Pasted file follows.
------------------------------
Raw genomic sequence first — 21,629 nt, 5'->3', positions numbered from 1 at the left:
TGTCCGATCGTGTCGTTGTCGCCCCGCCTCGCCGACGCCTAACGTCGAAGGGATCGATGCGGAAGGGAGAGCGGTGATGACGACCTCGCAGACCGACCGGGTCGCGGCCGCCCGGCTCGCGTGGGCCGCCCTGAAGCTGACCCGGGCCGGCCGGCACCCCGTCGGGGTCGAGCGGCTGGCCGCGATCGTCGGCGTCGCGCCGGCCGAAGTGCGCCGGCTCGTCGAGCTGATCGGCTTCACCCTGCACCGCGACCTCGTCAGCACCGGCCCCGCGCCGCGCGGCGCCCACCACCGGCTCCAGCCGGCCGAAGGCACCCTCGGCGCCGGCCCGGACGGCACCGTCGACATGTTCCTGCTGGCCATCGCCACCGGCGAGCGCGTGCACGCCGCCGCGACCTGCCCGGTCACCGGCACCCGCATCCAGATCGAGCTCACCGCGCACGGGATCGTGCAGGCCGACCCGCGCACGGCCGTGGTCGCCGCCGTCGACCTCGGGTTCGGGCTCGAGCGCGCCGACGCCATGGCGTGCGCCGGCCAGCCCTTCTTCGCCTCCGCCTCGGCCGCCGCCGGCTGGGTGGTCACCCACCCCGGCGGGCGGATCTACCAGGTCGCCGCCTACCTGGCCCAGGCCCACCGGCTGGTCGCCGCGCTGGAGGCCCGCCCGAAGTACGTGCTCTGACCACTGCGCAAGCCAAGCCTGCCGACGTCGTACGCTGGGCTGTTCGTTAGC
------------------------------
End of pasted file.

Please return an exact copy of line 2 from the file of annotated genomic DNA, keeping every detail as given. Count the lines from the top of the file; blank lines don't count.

TGTCCGATCGTGTCGTTGTCGCCCCGCCTCGCCGACGCCTAACGTCGAAGGGATCGATGCGGAAGGGAGAGCGGTGATGACGACCTCGCAGACCGACCGGGTCGCGGCCGCCCGGCTCGCGTGGGCCGCCCTGAAGCTGACCCGGGCCGGCCGGCACCCCGTCGGGGTCGAGCGGCTGGCCGCGATCGTCGGCGTCGCGCCGGCCGAAGTGCGCCGGCTCGTCGAGCTGATCGGCTTCACCCTGCACCGCGACCTCGTCAGCACCGGCCCCGCGCCGCGCGGCGCCCACCACCGGCTCCAGCCGGCCGAAGGCACCCTCGGCGCCGGCCCGGACGGCACCGTCGACATGTTCCTGCTGGCCATCGCCACCGGCGAGCGCGTGCACGCCGCCGCGACCTGCCCGGTCACCGGCACCCGCATCCAGATCGAGCTCACCGCGCACGGGATCGTGCAGGCCGACCCGCGCACGGCCGTGGTCGCCGCCGTCGACCTCGGGTTCGGGCTCGAGCGCGCCGACGCCATGGCGTGCGCCGGCCAGCCCTTCTTCGCCTCCGCCTCGGCCGCCGCCGGCTGGGTGGTCACCCACCCCGGCGGGCGGATCTACCAGGTCGCCGCCTACCTGGCCCAGGCCCACCGGCTGGTCGCCGCGCTGGAGGCCCGCCCGAAGTACGTGCTCTGACCACTGCGCAAGCCAAGCCTGCCGACGTCGTACGCTGGGCTGTTCGTTAGC